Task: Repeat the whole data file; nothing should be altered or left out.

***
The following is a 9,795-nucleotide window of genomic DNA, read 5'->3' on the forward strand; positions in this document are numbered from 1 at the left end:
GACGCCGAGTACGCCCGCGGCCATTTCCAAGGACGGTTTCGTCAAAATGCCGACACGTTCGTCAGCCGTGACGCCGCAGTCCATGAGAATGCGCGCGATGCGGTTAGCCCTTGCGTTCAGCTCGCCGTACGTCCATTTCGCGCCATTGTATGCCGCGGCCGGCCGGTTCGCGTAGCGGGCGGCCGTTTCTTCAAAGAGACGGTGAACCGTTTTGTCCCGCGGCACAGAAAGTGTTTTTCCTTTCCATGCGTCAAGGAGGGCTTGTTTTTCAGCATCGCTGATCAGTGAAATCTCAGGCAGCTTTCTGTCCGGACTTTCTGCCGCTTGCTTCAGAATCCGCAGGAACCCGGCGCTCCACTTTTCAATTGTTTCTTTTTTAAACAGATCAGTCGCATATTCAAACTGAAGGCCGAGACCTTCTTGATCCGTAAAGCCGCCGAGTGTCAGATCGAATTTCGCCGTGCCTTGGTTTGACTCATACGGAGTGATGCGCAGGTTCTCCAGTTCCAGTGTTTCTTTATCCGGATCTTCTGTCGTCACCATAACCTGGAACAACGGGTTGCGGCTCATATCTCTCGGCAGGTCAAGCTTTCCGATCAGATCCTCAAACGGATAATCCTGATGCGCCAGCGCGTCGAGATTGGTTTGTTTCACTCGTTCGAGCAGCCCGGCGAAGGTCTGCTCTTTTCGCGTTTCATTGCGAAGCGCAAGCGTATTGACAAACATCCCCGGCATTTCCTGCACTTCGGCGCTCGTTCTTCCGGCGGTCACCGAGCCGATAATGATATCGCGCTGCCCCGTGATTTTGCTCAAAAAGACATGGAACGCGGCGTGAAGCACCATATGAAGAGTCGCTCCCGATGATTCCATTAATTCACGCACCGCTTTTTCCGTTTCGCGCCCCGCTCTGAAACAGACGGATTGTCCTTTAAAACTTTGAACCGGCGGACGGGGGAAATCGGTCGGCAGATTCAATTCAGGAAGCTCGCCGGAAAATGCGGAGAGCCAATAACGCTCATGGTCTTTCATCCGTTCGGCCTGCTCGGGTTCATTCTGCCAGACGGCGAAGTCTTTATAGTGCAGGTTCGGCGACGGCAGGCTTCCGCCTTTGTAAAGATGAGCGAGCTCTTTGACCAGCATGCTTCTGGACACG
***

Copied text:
The following is a 9,795-nucleotide window of genomic DNA, read 5'->3' on the forward strand; positions in this document are numbered from 1 at the left end:
GACGCCGAGTACGCCCGCGGCCATTTCCAAGGACGGTTTCGTCAAAATGCCGACACGTTCGTCAGCCGTGACGCCGCAGTCCATGAGAATGCGCGCGATGCGGTTAGCCCTTGCGTTCAGCTCGCCGTACGTCCATTTCGCGCCATTGTATGCCGCGGCCGGCCGGTTCGCGTAGCGGGCGGCCGTTTCTTCAAAGAGACGGTGAACCGTTTTGTCCCGCGGCACAGAAAGTGTTTTTCCTTTCCATGCGTCAAGGAGGGCTTGTTTTTCAGCATCGCTGATCAGTGAAATCTCAGGCAGCTTTCTGTCCGGACTTTCTGCCGCTTGCTTCAGAATCCGCAGGAACCCGGCGCTCCACTTTTCAATTGTTTCTTTTTTAAACAGATCAGTCGCATATTCAAACTGAAGGCCGAGACCTTCTTGATCCGTAAAGCCGCCGAGTGTCAGATCGAATTTCGCCGTGCCTTGGTTTGACTCATACGGAGTGATGCGCAGGTTCTCCAGTTCCAGTGTTTCTTTATCCGGATCTTCTGTCGTCACCATAACCTGGAACAACGGGTTGCGGCTCATATCTCTCGGCAGGTCAAGCTTTCCGATCAGATCCTCAAACGGATAATCCTGATGCGCCAGCGCGTCGAGATTGGTTTGTTTCACTCGTTCGAGCAGCCCGGCGAAGGTCTGCTCTTTTCGCGTTTCATTGCGAAGCGCAAGCGTATTGACAAACATCCCCGGCATTTCCTGCACTTCGGCGCTCGTTCTTCCGGCGGTCACCGAGCCGATAATGATATCGCGCTGCCCCGTGATTTTGCTCAAAAAGACATGGAACGCGGCGTGAAGCACCATATGAAGAGTCGCTCCCGATGATTCCATTAATTCACGCACCGCTTTTTCCGTTTCGCGCCCCGCTCTGAAACAGACGGATTGTCCTTTAAAACTTTGAACCGGCGGACGGGGGAAATCGGTCGGCAGATTCAATTCAGGAAGCTCGCCGGAAAATGCGGAGAGCCAATAACGCTCATGGTCTTTCATCCGTTCGGCCTGCTCGGGTTCATTCTGCCAGACGGCGAAGTCTTTATAGTGCAGGTTCGGCGACGGCAGGCTTCCGCCTTTGTAAAGATGAGCGAGCTCTTTGACCAGCATGCTTCTGGACACG